“There’s not a compelling reason to stay.” – Brian McGuinness, vice president of Aloft, a
brand of Starwood Hotels & Resorts Worldwide Inc. that “launched” in Second
I’ve always said that there are two kinds of companies:
Those that read case studies, and those that write them. Most want to be the
latter but fall back on the former – they are willing to take risks as long as
others have taken them first.
Reading case studies and doing your homework is fine. But
more and more, at least in terms of exploring and investing in new media,
companies are either holding back or getting out too soon.
I’ve seen it again and again in my professional life. Some
companies want to be perceived as “hip” without actually having to be hip. They
want to “do social media” as long as they can “do it” the same way they’ve
always done traditional PR. They want “one of those viral videos,” as if
putting a clip on YouTube is an automatic Golden Ticket to word-of-mouth
Even those companies that take the leap – that are willing
to write the case studies for our new media world – do so without a clear
strategy or get out because there wasn’t any “immediate” return.
For example, American Apparel and Starwood Hotels, two of
the earliest innovators in the virtual world of Second Life, are either closing
shop or letting their simulations languish. Others simply wanted to write a
press release about being in Second Life more than they wanted to be in Second
Life. Now corporate marketing executives want to know what’s next so they can
look cool to their kids (some friendly
advice: You will never look cool to your kids.)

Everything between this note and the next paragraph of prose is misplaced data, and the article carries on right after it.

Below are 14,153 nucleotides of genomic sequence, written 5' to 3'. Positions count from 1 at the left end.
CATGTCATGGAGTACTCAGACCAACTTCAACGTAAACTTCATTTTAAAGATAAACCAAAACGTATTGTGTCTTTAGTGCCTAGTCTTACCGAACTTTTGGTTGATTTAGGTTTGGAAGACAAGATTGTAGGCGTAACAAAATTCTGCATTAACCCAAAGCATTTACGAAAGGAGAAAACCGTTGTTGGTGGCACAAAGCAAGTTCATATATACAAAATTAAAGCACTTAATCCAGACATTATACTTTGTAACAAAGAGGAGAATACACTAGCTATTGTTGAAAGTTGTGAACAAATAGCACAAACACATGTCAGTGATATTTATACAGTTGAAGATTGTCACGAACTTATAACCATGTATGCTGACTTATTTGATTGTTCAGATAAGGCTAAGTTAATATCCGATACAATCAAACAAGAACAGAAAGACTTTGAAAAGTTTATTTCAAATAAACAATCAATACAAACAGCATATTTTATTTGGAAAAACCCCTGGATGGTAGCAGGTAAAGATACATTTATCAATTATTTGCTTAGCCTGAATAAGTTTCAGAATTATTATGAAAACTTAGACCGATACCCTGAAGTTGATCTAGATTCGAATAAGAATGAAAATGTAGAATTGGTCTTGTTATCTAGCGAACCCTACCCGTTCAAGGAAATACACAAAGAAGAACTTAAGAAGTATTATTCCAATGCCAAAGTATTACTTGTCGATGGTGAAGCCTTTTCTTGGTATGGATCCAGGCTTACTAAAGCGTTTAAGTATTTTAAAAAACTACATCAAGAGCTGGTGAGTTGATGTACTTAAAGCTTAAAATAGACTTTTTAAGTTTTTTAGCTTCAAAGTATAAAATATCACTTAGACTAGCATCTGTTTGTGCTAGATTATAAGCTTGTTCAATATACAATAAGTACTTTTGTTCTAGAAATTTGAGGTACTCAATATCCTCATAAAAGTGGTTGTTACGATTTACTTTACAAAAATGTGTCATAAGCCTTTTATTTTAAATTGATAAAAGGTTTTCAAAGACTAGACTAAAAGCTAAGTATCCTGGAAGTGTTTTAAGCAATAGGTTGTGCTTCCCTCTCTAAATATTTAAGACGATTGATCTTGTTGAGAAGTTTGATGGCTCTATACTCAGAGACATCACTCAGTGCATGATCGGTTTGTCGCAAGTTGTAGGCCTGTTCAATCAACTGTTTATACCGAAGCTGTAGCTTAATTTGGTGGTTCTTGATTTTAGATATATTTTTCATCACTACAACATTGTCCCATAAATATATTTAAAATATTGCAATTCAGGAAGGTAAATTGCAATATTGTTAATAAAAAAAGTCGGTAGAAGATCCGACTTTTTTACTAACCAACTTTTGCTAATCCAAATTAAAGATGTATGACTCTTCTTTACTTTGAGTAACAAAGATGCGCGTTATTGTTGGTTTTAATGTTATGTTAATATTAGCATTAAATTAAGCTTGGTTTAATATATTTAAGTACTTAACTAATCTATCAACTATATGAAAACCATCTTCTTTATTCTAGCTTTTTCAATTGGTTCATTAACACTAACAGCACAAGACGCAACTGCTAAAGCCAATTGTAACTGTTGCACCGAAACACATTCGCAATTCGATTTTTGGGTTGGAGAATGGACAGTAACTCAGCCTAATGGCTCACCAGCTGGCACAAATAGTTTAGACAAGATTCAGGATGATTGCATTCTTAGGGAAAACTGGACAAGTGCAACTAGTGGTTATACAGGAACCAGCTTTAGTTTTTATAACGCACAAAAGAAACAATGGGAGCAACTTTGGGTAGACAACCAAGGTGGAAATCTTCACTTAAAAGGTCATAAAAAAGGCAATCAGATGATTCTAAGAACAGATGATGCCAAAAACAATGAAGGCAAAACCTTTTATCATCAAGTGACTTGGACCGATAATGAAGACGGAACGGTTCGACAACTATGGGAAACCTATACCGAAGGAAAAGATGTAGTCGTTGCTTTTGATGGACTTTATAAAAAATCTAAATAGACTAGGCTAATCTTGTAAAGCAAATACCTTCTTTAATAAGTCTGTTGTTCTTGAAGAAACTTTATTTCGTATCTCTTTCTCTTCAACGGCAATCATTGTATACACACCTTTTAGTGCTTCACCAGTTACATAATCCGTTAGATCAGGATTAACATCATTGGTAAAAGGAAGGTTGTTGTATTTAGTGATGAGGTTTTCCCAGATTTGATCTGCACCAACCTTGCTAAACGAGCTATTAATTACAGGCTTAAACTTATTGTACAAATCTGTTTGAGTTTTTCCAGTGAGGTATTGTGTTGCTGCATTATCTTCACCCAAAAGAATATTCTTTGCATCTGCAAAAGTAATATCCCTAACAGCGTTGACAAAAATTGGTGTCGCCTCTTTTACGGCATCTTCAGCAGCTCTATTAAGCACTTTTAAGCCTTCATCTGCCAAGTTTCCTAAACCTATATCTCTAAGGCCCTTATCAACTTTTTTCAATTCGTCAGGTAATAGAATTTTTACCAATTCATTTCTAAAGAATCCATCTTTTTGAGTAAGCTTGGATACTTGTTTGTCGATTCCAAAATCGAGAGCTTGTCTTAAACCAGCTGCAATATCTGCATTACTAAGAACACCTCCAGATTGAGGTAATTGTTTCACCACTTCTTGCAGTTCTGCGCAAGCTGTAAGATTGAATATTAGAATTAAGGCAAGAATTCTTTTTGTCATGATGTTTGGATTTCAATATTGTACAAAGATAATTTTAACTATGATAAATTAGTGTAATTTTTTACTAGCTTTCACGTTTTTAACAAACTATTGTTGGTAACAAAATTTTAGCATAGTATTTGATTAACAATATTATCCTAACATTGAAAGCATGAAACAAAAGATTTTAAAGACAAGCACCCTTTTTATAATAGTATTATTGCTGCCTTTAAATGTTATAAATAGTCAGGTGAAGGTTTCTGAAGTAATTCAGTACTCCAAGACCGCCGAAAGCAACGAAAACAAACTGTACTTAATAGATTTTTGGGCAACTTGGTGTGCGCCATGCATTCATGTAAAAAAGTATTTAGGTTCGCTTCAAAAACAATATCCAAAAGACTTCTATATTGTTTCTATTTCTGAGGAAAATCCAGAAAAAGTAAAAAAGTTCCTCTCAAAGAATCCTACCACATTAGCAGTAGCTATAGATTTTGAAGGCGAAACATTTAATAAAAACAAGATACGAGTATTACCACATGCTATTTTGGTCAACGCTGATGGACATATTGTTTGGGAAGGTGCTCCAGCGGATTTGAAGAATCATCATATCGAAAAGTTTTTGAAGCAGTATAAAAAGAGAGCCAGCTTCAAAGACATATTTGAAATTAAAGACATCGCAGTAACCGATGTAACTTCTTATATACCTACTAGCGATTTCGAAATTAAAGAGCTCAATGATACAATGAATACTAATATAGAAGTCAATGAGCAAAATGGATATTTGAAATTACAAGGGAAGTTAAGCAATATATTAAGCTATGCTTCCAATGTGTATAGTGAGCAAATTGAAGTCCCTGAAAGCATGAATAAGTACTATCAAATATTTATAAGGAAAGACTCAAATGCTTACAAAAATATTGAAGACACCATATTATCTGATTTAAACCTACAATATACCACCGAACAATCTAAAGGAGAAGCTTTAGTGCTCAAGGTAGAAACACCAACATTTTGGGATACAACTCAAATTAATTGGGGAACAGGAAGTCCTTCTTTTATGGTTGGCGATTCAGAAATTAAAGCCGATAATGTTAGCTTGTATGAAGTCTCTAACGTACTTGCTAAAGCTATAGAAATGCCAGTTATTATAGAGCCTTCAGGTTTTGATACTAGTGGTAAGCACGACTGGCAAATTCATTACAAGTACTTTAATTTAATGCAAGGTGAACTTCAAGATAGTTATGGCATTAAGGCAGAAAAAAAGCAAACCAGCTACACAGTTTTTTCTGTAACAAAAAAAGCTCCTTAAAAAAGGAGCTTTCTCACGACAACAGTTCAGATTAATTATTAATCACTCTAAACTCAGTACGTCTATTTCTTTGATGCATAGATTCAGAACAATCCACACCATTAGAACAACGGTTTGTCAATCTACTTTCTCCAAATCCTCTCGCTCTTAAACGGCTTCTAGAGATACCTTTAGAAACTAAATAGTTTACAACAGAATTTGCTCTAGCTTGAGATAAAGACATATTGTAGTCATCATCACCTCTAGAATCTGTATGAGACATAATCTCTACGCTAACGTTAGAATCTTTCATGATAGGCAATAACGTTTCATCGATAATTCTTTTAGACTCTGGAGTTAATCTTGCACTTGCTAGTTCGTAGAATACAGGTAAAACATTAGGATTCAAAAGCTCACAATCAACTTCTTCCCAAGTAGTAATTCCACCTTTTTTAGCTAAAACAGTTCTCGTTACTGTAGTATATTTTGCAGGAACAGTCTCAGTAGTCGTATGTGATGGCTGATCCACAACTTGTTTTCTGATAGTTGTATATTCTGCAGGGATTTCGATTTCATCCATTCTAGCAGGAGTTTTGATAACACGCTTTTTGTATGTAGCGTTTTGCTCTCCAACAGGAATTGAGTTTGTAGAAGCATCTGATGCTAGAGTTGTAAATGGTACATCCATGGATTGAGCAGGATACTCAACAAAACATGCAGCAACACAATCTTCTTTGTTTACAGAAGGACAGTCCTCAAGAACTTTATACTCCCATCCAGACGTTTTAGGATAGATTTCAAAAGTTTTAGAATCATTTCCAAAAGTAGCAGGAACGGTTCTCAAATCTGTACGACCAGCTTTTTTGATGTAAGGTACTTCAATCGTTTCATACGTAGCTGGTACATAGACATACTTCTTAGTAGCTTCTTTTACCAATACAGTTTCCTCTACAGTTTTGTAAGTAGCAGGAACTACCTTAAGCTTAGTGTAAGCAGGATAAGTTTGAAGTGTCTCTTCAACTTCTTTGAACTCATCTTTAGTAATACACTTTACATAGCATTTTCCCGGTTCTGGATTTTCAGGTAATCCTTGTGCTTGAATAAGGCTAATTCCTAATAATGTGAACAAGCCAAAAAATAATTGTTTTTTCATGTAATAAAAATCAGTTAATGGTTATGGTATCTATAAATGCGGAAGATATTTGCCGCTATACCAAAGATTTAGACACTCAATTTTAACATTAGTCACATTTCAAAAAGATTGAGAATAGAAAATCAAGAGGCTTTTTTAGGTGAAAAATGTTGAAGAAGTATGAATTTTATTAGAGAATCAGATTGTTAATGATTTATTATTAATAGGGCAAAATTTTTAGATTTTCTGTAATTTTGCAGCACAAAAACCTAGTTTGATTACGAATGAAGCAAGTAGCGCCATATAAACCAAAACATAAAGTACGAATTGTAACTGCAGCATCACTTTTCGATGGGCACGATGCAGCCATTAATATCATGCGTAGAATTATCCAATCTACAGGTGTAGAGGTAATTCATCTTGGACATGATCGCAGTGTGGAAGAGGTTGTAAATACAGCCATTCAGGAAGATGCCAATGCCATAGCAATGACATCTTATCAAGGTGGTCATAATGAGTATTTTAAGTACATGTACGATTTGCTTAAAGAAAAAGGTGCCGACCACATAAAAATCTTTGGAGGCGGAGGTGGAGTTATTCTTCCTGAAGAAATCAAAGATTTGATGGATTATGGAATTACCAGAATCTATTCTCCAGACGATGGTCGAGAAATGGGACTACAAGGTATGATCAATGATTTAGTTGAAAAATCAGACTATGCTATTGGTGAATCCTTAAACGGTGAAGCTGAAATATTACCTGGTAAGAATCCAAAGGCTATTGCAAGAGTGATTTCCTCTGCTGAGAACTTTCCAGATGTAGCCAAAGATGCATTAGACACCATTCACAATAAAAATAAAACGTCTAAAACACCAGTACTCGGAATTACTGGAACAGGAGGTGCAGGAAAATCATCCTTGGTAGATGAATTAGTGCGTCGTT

You can’t experiment with a bleeding edge social network and
expect immediate results, yet this is the message these companies send when
they fold their tents. And if more companies go, who will be left to move the
medium forward? Social media allows innovation to come from the bottom up, this
is true, but great innovation also needs stewards at the top.
Corporate America is scared. Things are changing too fast, consumers are too powerful and
marketing is too fragmented. The One Corporate Voice now has to speak with multiple
messages for infinite desires stretched across psychographic lines on varied
Marketing today is better because of the ability to have
real conversations and relationships with consumers. It’s also a lot easier to
find the people you want to reach.
But marketing today is also harder. It requires patience,
some prescience and lots of participation. It demands new metrics of
measurement. And yes, it calls for risk and a long-term view.
Running in place will keep you fit for a while, but it won’t
get you anywhere. And if they continue to be too careful, American marketers
will find themselves on the sidelines and out of the race for good.